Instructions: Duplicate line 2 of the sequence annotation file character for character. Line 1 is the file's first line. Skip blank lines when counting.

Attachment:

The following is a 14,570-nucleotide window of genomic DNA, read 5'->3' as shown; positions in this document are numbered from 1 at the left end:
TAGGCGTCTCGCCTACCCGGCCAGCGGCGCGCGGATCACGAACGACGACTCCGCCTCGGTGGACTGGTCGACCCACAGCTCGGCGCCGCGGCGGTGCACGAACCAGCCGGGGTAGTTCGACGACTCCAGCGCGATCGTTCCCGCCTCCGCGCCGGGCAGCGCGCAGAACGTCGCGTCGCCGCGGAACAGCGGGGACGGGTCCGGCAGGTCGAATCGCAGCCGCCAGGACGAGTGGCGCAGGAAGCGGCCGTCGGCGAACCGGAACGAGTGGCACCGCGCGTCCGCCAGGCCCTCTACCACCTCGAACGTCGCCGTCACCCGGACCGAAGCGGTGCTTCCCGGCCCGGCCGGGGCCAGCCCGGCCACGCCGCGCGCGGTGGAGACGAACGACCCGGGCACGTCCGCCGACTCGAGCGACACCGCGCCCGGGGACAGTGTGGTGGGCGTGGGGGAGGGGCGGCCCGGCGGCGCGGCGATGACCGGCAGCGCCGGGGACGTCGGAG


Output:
TAGGCGTCTCGCCTACCCGGCCAGCGGCGCGCGGATCACGAACGACGACTCCGCCTCGGTGGACTGGTCGACCCACAGCTCGGCGCCGCGGCGGTGCACGAACCAGCCGGGGTAGTTCGACGACTCCAGCGCGATCGTTCCCGCCTCCGCGCCGGGCAGCGCGCAGAACGTCGCGTCGCCGCGGAACAGCGGGGACGGGTCCGGCAGGTCGAATCGCAGCCGCCAGGACGAGTGGCGCAGGAAGCGGCCGTCGGCGAACCGGAACGAGTGGCACCGCGCGTCCGCCAGGCCCTCTACCACCTCGAACGTCGCCGTCACCCGGACCGAAGCGGTGCTTCCCGGCCCGGCCGGGGCCAGCCCGGCCACGCCGCGCGCGGTGGAGACGAACGACCCGGGCACGTCCGCCGACTCGAGCGACACCGCGCCCGGGGACAGTGTGGTGGGCGTGGGGGAGGGGCGGCCCGGCGGCGCGGCGATGACCGGCAGCGCCGGGGACGTCGGAG